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East Midlands Chamber News

East Midlands growth falters at end of 2018


Business sales and activity fell at the end of 2018 after a year of relatively steady performance, according to latest available data.


The slowdown resulted in overall business activity and sentiment across the region falling to a level not seen since immediately after the EU Referendum in 2016.


In the latter part of 2018, business sales and activity levels – both domestic and international – dropped markedly according to the results of the Chamber's fourth Quarterly Economic Survey of the year.


For the first time in many years, the survey showed a decline in sales to important export markets such as the Middle East and Africa. Firms trading with the EU saw the smallest growth since the Chamber’s records began 12 years ago.


Scott Knowles, Chief Executive at the Chamber, said: “An important difference between this slow down and that seen in mid-2016, is that two years ago it was very much about reduced confidence – particularly for a short period of time immediately after the referendum result, which surprised many.


“At the end of last year, longer-term confidence actually remained relatively robust. However, what we did see was a decline in tangible products and services leaving factories, offices and shops.


“We have to be a little bit careful about what this means. One swallow doesn’t make a summer and performance over coming quarters will be telling. However, we can say that the continued uncertainty around Brexit – and the imminence of the UK leaving the EU – is having a tangible impact on activity.”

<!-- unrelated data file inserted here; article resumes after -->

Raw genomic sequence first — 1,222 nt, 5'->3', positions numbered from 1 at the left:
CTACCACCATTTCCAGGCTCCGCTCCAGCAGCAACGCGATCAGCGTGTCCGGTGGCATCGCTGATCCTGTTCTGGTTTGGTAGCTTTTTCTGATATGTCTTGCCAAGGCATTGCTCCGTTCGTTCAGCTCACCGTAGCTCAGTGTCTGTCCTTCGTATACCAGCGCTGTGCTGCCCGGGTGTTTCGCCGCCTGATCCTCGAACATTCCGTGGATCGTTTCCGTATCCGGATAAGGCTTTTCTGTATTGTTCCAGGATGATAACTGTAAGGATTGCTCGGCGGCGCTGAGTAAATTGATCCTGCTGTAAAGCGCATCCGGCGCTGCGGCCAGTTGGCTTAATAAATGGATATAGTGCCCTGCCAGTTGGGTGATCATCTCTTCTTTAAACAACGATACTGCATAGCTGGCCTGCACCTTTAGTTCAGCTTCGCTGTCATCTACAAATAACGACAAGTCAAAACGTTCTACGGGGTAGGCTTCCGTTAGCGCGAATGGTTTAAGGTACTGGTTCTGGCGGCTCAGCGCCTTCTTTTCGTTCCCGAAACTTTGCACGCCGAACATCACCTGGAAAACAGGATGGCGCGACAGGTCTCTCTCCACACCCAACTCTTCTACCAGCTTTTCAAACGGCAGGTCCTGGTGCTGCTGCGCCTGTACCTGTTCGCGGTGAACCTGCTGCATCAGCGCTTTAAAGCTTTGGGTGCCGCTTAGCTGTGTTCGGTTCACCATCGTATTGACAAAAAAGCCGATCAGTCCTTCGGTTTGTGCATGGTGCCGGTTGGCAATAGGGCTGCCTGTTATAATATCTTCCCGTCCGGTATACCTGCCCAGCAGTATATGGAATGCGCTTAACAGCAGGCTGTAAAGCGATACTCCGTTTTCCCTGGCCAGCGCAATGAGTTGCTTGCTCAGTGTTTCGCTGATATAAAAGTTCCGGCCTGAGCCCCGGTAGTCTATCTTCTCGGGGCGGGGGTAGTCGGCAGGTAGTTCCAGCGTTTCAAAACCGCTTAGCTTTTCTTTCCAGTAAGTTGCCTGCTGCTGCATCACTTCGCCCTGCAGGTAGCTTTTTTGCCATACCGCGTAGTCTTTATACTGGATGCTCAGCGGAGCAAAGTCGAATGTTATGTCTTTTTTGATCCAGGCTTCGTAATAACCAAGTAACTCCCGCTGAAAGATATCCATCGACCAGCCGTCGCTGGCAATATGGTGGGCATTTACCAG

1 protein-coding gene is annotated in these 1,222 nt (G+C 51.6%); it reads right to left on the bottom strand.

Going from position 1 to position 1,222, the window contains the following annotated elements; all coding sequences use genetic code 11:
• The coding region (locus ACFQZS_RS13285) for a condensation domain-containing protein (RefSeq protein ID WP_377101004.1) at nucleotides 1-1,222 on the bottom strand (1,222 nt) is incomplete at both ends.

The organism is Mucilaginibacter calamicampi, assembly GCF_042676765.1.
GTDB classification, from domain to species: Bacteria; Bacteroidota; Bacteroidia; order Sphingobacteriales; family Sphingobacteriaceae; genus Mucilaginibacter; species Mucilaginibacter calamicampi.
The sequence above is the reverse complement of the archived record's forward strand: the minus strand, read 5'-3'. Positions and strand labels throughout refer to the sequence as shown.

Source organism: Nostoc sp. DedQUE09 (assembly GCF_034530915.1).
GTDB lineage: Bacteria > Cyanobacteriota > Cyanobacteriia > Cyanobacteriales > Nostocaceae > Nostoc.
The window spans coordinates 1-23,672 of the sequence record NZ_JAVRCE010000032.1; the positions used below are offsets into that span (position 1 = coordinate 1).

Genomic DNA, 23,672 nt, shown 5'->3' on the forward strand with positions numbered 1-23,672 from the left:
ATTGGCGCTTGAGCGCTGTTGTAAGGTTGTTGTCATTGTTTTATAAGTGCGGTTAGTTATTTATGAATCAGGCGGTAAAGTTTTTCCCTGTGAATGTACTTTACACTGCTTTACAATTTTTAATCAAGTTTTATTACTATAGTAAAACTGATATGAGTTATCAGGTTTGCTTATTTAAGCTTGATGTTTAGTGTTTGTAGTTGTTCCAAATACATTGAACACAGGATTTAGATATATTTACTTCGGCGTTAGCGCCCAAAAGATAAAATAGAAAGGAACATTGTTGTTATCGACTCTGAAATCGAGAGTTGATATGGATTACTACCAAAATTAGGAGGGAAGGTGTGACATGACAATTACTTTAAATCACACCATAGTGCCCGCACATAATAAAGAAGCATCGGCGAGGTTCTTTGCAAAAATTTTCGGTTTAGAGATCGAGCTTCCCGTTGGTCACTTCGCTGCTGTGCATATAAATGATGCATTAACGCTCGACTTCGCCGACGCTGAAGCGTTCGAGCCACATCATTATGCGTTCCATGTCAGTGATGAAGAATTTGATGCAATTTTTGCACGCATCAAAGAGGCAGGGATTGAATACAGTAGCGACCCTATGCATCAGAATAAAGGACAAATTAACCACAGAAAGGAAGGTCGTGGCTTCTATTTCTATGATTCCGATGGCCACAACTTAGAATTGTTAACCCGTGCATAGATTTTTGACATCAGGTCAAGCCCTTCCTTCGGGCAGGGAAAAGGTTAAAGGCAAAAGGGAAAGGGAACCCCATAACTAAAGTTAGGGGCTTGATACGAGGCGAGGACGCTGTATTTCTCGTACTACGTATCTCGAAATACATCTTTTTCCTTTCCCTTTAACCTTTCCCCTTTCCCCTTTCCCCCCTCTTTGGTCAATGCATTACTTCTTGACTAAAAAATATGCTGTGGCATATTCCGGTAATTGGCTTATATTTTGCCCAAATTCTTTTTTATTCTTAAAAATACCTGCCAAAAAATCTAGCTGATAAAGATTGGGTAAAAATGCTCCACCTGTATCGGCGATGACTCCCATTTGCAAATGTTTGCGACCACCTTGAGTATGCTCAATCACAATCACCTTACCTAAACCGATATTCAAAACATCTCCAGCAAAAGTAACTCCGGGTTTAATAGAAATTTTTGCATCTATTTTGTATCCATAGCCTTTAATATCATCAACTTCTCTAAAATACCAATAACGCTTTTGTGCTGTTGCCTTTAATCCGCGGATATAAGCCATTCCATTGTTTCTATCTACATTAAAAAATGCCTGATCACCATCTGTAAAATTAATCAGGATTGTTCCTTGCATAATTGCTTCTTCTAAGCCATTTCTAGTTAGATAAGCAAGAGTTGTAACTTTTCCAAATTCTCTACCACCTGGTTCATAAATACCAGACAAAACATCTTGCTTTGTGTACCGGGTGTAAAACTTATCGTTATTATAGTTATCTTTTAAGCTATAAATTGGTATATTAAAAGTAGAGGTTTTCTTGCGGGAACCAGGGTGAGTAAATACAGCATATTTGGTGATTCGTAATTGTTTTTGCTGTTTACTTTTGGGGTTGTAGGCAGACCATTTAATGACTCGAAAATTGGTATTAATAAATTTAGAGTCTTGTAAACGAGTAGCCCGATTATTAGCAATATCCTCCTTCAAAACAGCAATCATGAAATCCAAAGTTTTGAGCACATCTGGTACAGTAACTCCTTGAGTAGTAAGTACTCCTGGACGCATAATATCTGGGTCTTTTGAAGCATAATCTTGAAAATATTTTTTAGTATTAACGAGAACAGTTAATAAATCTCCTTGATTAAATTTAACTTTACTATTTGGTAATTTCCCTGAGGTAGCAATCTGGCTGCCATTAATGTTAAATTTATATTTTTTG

Despite the drop in activity, businesses generally remained cautiously confident with regards longer-term prospects, with service sector and smaller firms in particular expressing greater confidence in their ability to succeed over the coming 12 months.


“Much like the public at large, there is no single consensus among our members in terms of preferred outcomes of the UK leaving the EU, but there is an almost universal frustration at the lack of progress, the lack of clear guidance on potential outcomes and seemingly petty point-scoring between politicians.


“It is essential that next week our politicians give us some kind of resolution – or failing that at least some clarity about the path towards a resolution – so businesses can get on with doing what they do best and planning for growth in the economy,” Scott added.


Key points of the survey included:

  • The number of businesses suffering falling sales in overseas markets doubled in the period covered
    • In the third quarter of 2018, eight per cent of firms said they’d seen orders fall while 36% said they’d improved and 56% reported no change
    • By the fourth quarter, the firms reporting falling sales had risen to 17%
  • Firms reporting improved sales dropped
    • The net worsening was 12 percentage points from 28% to 16%
  • The number of respondents reporting improved sales fell from 31% to 27%
    • Those reporting no change increased from 58% to 59%
    • Those reporting falling orders increased from 11% to 14%
    • The net worsening was seven percentage points from 20% to 13%
  • The service sector saw only a slight downward shift
    • Manufacturing bore the brunt of the change, seeing a net fall in sales of 19 percentage points from 31% to 12% comparing Q3 with Q4 and a net decline in advance sales of 13 percentage points from 20% to seven per cent over the same periods.
  • Comparing outcomes for domestic sales and advance orders showed declining confidence, as did scrutiny of other measures including
    • staffing levels
    • recruitment (except for professional and managerial positions), and
    • investment intentions.


The University of Leicester School of Business sponsored the Chamber’s Quarterly Economic Surveys for 2018. For further information about the school visit www2.le.ac.uk/departments/business.